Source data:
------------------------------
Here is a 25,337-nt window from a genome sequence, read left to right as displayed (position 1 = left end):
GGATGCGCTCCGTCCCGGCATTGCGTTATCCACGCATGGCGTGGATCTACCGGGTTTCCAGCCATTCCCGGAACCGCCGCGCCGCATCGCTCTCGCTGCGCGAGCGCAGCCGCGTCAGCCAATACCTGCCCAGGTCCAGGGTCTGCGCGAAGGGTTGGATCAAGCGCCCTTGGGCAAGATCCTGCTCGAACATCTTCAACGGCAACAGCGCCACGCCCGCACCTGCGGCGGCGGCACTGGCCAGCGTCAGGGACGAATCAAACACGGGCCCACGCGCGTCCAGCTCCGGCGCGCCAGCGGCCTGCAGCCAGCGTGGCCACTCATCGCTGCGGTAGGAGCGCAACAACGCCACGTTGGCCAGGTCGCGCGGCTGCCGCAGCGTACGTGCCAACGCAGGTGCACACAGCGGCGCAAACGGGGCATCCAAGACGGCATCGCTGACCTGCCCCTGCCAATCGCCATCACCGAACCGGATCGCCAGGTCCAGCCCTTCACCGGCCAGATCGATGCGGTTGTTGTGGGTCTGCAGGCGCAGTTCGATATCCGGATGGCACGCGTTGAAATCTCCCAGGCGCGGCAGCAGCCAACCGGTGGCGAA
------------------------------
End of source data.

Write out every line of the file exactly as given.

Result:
Here is a 25,337-nt window from a genome sequence, read left to right as displayed (position 1 = left end):
GGATGCGCTCCGTCCCGGCATTGCGTTATCCACGCATGGCGTGGATCTACCGGGTTTCCAGCCATTCCCGGAACCGCCGCGCCGCATCGCTCTCGCTGCGCGAGCGCAGCCGCGTCAGCCAATACCTGCCCAGGTCCAGGGTCTGCGCGAAGGGTTGGATCAAGCGCCCTTGGGCAAGATCCTGCTCGAACATCTTCAACGGCAACAGCGCCACGCCCGCACCTGCGGCGGCGGCACTGGCCAGCGTCAGGGACGAATCAAACACGGGCCCACGCGCGTCCAGCTCCGGCGCGCCAGCGGCCTGCAGCCAGCGTGGCCACTCATCGCTGCGGTAGGAGCGCAACAACGCCACGTTGGCCAGGTCGCGCGGCTGCCGCAGCGTACGTGCCAACGCAGGTGCACACAGCGGCGCAAACGGGGCATCCAAGACGGCATCGCTGACCTGCCCCTGCCAATCGCCATCACCGAACCGGATCGCCAGGTCCAGCCCTTCACCGGCCAGATCGATGCGGTTGTTGTGGGTCTGCAGGCGCAGTTCGATATCCGGATGGCACGCGTTGAAATCTCCCAGGCGCGGCAGCAGCCAACCGGTGGCGAA